There comes a point when even those who're considered some of the biggest icons of Pakistan's music industry and who've been around for 25 or so years, get star struck. Their eyes light up and their voice is full of awe and excitement as the Strings duo, Faisal Kapadia and Bilal Maqsood, talk about bringing together two giants of qawwali music in Pakistan, together on one stage: Abida Parveen and Rahat Fateh Ali Khan.
The track in question is Chap Tilak, which one is told, is one of Amir Khusro's most popular qawwalis. Indeed, one's untrained ears recognised it one of the songs often played or sung at weddings in this region. "This song is huge in the subcontinent," affirmed Faisal Kapadia.
Apparently they weren't even sure whether the two icons would even agree to sing together. "We were really lucky they both agreed to do it," said Bilal. "When we initially spoke to them about collaborating we didn't get an immediate response, so we weren't sure whether it would even happen." But it did! The result is watching and hearing an interesting chemistry at play in the song. They are both quite overpowering and strong in their own individual capacity. Having them both on the same stage can be quite intimidating and/or overwhelming. Other than being masters in their own right, they also possess entirely different styles of performance.
So, in essence, Chap Tilak comes across as two individual performances brought together in one track, as opposed to one uniform collaboration.
The current episode of Coke Studio features two of the biggest giants in qawwali music together, as well as a tribute to the late Nazia Hasan by her brother and band mate, Zoheb
"Rahat Fateh Ali Khan's forte is classical with a lot of speed whereas Abida Parveen's style is more slow and soulful," added Bilal.
"There is a huge contrast between the two. But bringing the two styles together in one is what contributes to the beauty of this song. We really pulled the tempo of this one down." How does one go about directing such giants? The answer from the duo is that you simply don't. "When we make a song, we make the structure fi rst, which everyone follows," said Bilal. "But you can't do the same with them because they will break that structure apart." Indeed. Since their kind of performance is more improvisational in nature, therefore it cannot be limited to exact arrangements.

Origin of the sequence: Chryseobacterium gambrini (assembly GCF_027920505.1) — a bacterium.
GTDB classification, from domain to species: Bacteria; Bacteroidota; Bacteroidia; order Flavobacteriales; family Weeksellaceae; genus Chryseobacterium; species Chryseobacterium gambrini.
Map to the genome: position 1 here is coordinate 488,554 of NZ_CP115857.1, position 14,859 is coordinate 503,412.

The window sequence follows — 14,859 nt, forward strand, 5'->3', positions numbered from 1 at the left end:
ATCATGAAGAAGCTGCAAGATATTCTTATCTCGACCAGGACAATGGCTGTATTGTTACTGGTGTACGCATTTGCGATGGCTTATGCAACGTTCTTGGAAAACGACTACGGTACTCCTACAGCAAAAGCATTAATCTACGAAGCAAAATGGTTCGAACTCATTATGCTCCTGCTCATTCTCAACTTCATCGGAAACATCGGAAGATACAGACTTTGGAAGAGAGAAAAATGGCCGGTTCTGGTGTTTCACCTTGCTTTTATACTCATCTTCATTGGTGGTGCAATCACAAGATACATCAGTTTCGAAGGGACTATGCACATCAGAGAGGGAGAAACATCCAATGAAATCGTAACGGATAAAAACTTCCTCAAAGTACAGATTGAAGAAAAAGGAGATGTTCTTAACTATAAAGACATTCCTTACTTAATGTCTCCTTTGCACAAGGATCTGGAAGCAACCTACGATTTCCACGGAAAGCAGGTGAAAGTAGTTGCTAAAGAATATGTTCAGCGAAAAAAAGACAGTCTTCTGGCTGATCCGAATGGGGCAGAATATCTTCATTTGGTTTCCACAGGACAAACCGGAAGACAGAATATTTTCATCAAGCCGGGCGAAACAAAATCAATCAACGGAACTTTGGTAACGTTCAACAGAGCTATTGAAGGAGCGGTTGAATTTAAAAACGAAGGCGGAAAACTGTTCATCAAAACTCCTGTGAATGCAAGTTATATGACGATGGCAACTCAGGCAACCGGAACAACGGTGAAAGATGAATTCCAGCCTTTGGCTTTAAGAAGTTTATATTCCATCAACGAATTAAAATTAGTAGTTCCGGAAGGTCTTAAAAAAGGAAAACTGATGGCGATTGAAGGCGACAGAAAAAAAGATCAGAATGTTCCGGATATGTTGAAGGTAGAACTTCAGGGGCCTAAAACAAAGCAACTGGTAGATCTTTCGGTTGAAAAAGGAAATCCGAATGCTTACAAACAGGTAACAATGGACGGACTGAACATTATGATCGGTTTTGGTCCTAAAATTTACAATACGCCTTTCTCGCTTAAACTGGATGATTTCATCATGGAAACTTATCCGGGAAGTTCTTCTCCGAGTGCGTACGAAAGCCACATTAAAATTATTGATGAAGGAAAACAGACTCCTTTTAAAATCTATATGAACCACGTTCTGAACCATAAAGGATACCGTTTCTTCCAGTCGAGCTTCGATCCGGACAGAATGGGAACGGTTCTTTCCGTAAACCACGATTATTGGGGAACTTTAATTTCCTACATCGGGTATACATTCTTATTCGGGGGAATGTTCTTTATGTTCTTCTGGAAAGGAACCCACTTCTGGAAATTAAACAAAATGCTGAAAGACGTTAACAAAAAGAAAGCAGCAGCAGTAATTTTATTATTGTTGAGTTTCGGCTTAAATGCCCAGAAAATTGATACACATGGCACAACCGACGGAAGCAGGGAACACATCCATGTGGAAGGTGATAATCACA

"Rahat and Abida hadn't rehearsed at all before singing this song together," said Faisal Kapadia excitedly. "This was the only time they sang together.
There were no retakes. You can't ask them to sing again.
They probably won't." This was also the fi rst track that had been recorded for this season. "When they started performing, even those who were outside the studio stopped what they were doing and came inside to see them," said Bilal. The original, I'm told, is about 25 minutes long that the duo might consider releasing online at some point.
One of the other performances that stand out in this episode is one by Zoheb Hasan and Zoe Viccaji on Jana. "Zoheb said that he would like to dedicate a song to Nazia," said Bilal, referring to the singer's incredibly talented sister who was a part of the duo before she passed away 14 years ago.
This is also probably the first time Zoheb has sung with another female artist, and one has to say Zoe did justice to the song. She is a big fan of the duo's music and has often covered their songs in her performances.
She comes in as the female lead and blends her voice with Zoheb's beautifully.
She delivers her part almost respectfully, without trying to overshadow the silent presence of the missing artist in the song.
Digital visuals of Nazia Hasan play in the background of the song. Needless to say, Zoheb appeared quite emotional during his performance.
Descent to the Ocean Floor
As a complete contrast to everything played so far in the season, Usman Riaz's Descent to the Ocean Floor, is a musical piece that displays the young prodigy's classical piano playing and composing skills. He begins his set in isolation, with no other instruments playing.
Eventually the cello begins playing and so does the violin.
One by one, other instruments and even the backing vocalists, Rachel Viccaji and Sara Haider, join in, but never all at once. There is a haunting emptiness in the sound of the music which, in some ways, was replicated in the beginning of the song when the studio was shrouded in silence as artists could be seen fi dgeting before the song began.
Although the piece itself is somewhat short, I was told it took a long time to record. "It took three to four hours to record this one," informed Bilal.
"Usman Riaz is very sensitive about his music. The performance had to be very precise and it had to be perfect."
Perhaps the most underwhelming performance of the episode goes to Javed Bashir for Yaad.
It's an average, 'acceptable' track that is light and makes for easy listening. But that's where it ends. Having said that, the other three performances overshadow Yaad and it slips by relatively unnoticed.
Published in Dawn, Sunday Magazine, November 16th, 2014